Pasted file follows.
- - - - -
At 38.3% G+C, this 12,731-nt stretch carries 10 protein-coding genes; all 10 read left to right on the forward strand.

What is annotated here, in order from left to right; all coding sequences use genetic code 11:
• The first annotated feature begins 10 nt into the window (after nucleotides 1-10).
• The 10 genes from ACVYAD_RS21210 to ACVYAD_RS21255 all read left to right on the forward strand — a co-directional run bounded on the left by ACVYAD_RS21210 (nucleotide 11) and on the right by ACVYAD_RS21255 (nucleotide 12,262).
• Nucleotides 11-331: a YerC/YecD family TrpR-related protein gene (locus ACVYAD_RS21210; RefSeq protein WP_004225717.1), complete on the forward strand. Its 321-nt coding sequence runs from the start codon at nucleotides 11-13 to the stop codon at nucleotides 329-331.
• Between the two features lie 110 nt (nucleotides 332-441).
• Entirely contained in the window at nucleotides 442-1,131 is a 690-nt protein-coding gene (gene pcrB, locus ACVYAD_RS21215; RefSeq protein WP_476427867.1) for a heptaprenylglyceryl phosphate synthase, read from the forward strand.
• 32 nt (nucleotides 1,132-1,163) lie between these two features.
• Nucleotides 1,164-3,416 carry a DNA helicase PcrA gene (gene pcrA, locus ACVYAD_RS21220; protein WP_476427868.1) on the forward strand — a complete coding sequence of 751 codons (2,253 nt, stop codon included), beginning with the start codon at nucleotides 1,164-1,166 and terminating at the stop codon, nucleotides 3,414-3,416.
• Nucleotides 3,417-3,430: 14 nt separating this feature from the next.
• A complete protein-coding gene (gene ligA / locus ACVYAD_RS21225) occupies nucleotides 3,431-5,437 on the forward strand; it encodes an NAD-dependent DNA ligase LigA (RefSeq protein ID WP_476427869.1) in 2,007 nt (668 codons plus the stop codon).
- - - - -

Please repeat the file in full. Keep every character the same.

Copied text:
At 38.3% G+C, this 12,731-nt stretch carries 10 protein-coding genes; all 10 read left to right on the forward strand.

What is annotated here, in order from left to right; all coding sequences use genetic code 11:
• The first annotated feature begins 10 nt into the window (after nucleotides 1-10).
• The 10 genes from ACVYAD_RS21210 to ACVYAD_RS21255 all read left to right on the forward strand — a co-directional run bounded on the left by ACVYAD_RS21210 (nucleotide 11) and on the right by ACVYAD_RS21255 (nucleotide 12,262).
• Nucleotides 11-331: a YerC/YecD family TrpR-related protein gene (locus ACVYAD_RS21210; RefSeq protein WP_004225717.1), complete on the forward strand. Its 321-nt coding sequence runs from the start codon at nucleotides 11-13 to the stop codon at nucleotides 329-331.
• Between the two features lie 110 nt (nucleotides 332-441).
• Entirely contained in the window at nucleotides 442-1,131 is a 690-nt protein-coding gene (gene pcrB, locus ACVYAD_RS21215; RefSeq protein WP_476427867.1) for a heptaprenylglyceryl phosphate synthase, read from the forward strand.
• 32 nt (nucleotides 1,132-1,163) lie between these two features.
• Nucleotides 1,164-3,416 carry a DNA helicase PcrA gene (gene pcrA, locus ACVYAD_RS21220; protein WP_476427868.1) on the forward strand — a complete coding sequence of 751 codons (2,253 nt, stop codon included), beginning with the start codon at nucleotides 1,164-1,166 and terminating at the stop codon, nucleotides 3,414-3,416.
• Nucleotides 3,417-3,430: 14 nt separating this feature from the next.
• A complete protein-coding gene (gene ligA / locus ACVYAD_RS21225) occupies nucleotides 3,431-5,437 on the forward strand; it encodes an NAD-dependent DNA ligase LigA (RefSeq protein ID WP_476427869.1) in 2,007 nt (668 codons plus the stop codon).